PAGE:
by Christopher Xeneopoulos Janus

At 96 I still can recall the most vivid stories my father told me as a child. They were stories about Homer from the "Iliad" and "The Odyssey." Sometimes I believe my father made up his own stories about Homer!

Anyway, Homer was my childhood hero.

My friends had their heroes, too, Most of them were cartoon characters from the funny papers. Having heroes as a child educators tell us is more important and may influence a child when he or she grows up.

I'm going to recall my most favorite story, and possibly yours, to from Homer.

My father would not read me the story but would tell it in his own words.

Following is the story taken from various books and encyclopedias.

At the end of the story I'm going to have to write with much sadness my views of Homer have changed. Some scholars have even come to the conclusion that Homer really never existed but more on this later.

Three thousand years ago the bustling city of Troy was famous. Completely surrounded by a thick wall, tye city was impregnable to attack. Only one huge set of gates allowed access in or out of the city. For hundreds of years.

The walls safe from enemies looking to steal its great wealth.

But the city's peace eas shattered when Paris, Prince of Troy stole Helen, the wife of Menelaus, King of Sparta.

Furious, Menelaus and his brother Agamemnon joined with other Greeks who tried and declared war on Troy, For ten years the battles raged as the Greeks tried to storm the city, but the mighty wall of Troy kept the invaders out and the citizens safe.One morning the citizens of Troy, known as the Trojans, were stunned to see that the Greek soldiers had disbanded their camp and set sail for home.

Nothing is known about

Homer's identity or life and

in fact there is no evidence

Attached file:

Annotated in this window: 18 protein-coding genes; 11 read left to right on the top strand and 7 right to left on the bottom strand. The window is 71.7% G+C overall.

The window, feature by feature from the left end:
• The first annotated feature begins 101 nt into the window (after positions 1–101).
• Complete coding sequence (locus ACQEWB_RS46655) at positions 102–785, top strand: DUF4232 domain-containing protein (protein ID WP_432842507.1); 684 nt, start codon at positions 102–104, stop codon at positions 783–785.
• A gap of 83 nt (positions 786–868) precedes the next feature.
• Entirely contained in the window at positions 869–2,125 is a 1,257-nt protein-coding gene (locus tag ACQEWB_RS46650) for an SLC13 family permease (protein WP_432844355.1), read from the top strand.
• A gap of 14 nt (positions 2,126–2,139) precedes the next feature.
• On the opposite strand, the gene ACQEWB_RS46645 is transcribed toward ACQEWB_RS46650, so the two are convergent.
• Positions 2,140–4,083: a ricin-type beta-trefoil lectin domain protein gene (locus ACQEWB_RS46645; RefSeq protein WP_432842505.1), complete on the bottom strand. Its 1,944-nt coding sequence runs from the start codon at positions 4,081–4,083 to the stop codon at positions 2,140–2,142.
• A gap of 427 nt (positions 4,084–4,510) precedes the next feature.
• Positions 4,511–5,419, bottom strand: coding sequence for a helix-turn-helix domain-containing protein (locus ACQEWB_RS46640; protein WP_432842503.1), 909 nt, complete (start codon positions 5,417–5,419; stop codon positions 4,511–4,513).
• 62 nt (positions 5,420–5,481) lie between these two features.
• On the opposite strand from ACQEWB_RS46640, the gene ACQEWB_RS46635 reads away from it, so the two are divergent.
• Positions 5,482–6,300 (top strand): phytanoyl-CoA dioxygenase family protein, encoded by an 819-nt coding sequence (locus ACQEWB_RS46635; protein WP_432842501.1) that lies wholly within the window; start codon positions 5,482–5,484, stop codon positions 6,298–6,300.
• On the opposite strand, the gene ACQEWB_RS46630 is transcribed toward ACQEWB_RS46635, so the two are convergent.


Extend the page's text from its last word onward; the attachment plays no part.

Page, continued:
he existed.

Tradition holds that he was

blind and that the island

of Chios was his birth place.

Standing outside the gates to the city a gigantic wooden horse, which they were told was a gift to the goddess Athena from the defeated Greeks. Deliriously happy the war was finally over, the gates to the city were opened and the horse was pulled into the center of the of town.

Little did they suspect that the wooden horse was a trap.

Silently camped was a group of Greek soldiers, including Odysseus, who had devised the plan.

Knowing they would never be able to penetrate the walls of Troy, Odysseus decided the only way to get inside was by trickery.

He convinced the other Greeks to build a wooden horse big enough to hold him and a group of other soldiers.

Once the soldiers were inside, the horse would be left at the gates of Troy while the rest of the Greek troops would set sail pretending to return to Greece.

Caught completely off guard, the Trojans were slaughtered. Nearly every male in the city was killed, including the children of Troy.

The swords of the Greeks ran red with blood and the skies were filed with shrieks of terror and cries of agony. Menelaus had vowed to kill Helen for her betrayal. But he once again was so taken by her beauty. Spared her life and they left Troy together.

Nothing is known about Homers identity or life and, infact, there is no evidence he existed. Tradition holds that he was blind and that the island of Chios was his birth place.

As for the "Iliad" and "The Odyssey," it is believed it was composed by deliberate rhapsodies in an oral debate in the 8th or 7th century B.C., but as a matter of debate among scholars whether a single rhapsodie is responsible for the poems as they stand.

The name Homer is nevertheless often used as a convention, by those who did not believe in a singular authorship of the Homeric poems.

Finally, it may be debatable whether Homer existed, but the story is a fact, and it's a Story that's told, retold and loved by all.

(Posting date 3 January 2008)

HCSencourages readers to view other articles and releases in our permanent, extensive archives at the URL http://www.helleniccomserve.com/contents.html.

2000 Hellenic Communication Service, L.L.C. All Rights Reserved.